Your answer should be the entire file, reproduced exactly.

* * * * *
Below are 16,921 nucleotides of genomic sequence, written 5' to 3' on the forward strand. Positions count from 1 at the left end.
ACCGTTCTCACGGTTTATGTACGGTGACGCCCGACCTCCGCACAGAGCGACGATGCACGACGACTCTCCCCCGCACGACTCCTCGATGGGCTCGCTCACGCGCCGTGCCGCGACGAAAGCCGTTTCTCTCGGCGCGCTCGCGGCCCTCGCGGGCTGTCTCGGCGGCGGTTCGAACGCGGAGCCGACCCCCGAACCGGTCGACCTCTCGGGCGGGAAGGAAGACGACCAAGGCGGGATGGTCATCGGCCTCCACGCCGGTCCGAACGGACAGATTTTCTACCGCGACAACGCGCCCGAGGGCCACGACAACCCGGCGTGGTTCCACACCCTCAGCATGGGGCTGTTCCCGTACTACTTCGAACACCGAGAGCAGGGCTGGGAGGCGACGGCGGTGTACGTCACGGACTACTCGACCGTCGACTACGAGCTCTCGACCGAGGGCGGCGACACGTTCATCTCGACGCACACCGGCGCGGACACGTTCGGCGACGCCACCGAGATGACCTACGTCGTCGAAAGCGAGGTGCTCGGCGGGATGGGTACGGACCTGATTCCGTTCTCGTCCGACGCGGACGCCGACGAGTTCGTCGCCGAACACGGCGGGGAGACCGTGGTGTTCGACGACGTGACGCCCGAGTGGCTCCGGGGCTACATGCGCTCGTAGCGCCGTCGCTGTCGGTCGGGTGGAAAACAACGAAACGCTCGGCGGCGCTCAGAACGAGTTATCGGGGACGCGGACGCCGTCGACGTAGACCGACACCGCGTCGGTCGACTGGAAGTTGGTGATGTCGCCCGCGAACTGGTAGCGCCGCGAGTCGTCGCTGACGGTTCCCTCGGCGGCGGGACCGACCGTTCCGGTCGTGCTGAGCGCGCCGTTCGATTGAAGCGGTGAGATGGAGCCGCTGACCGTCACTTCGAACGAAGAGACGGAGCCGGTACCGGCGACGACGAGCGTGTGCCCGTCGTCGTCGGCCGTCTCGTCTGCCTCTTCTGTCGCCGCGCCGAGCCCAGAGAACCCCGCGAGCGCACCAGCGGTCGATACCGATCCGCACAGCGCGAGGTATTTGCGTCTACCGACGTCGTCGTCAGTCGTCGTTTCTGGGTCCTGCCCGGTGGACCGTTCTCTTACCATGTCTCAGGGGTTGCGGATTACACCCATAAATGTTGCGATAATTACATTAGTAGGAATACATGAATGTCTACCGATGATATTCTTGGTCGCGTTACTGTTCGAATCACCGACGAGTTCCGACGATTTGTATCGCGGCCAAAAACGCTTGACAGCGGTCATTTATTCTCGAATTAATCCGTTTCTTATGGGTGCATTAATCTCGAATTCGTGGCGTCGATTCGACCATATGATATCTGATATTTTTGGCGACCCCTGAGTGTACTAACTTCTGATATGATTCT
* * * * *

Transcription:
Below are 16,921 nucleotides of genomic sequence, written 5' to 3' on the forward strand. Positions count from 1 at the left end.
ACCGTTCTCACGGTTTATGTACGGTGACGCCCGACCTCCGCACAGAGCGACGATGCACGACGACTCTCCCCCGCACGACTCCTCGATGGGCTCGCTCACGCGCCGTGCCGCGACGAAAGCCGTTTCTCTCGGCGCGCTCGCGGCCCTCGCGGGCTGTCTCGGCGGCGGTTCGAACGCGGAGCCGACCCCCGAACCGGTCGACCTCTCGGGCGGGAAGGAAGACGACCAAGGCGGGATGGTCATCGGCCTCCACGCCGGTCCGAACGGACAGATTTTCTACCGCGACAACGCGCCCGAGGGCCACGACAACCCGGCGTGGTTCCACACCCTCAGCATGGGGCTGTTCCCGTACTACTTCGAACACCGAGAGCAGGGCTGGGAGGCGACGGCGGTGTACGTCACGGACTACTCGACCGTCGACTACGAGCTCTCGACCGAGGGCGGCGACACGTTCATCTCGACGCACACCGGCGCGGACACGTTCGGCGACGCCACCGAGATGACCTACGTCGTCGAAAGCGAGGTGCTCGGCGGGATGGGTACGGACCTGATTCCGTTCTCGTCCGACGCGGACGCCGACGAGTTCGTCGCCGAACACGGCGGGGAGACCGTGGTGTTCGACGACGTGACGCCCGAGTGGCTCCGGGGCTACATGCGCTCGTAGCGCCGTCGCTGTCGGTCGGGTGGAAAACAACGAAACGCTCGGCGGCGCTCAGAACGAGTTATCGGGGACGCGGACGCCGTCGACGTAGACCGACACCGCGTCGGTCGACTGGAAGTTGGTGATGTCGCCCGCGAACTGGTAGCGCCGCGAGTCGTCGCTGACGGTTCCCTCGGCGGCGGGACCGACCGTTCCGGTCGTGCTGAGCGCGCCGTTCGATTGAAGCGGTGAGATGGAGCCGCTGACCGTCACTTCGAACGAAGAGACGGAGCCGGTACCGGCGACGACGAGCGTGTGCCCGTCGTCGTCGGCCGTCTCGTCTGCCTCTTCTGTCGCCGCGCCGAGCCCAGAGAACCCCGCGAGCGCACCAGCGGTCGATACCGATCCGCACAGCGCGAGGTATTTGCGTCTACCGACGTCGTCGTCAGTCGTCGTTTCTGGGTCCTGCCCGGTGGACCGTTCTCTTACCATGTCTCAGGGGTTGCGGATTACACCCATAAATGTTGCGATAATTACATTAGTAGGAATACATGAATGTCTACCGATGATATTCTTGGTCGCGTTACTGTTCGAATCACCGACGAGTTCCGACGATTTGTATCGCGGCCAAAAACGCTTGACAGCGGTCATTTATTCTCGAATTAATCCGTTTCTTATGGGTGCATTAATCTCGAATTCGTGGCGTCGATTCGACCATATGATATCTGATATTTTTGGCGACCCCTGAGTGTACTAACTTCTGATATGATTCT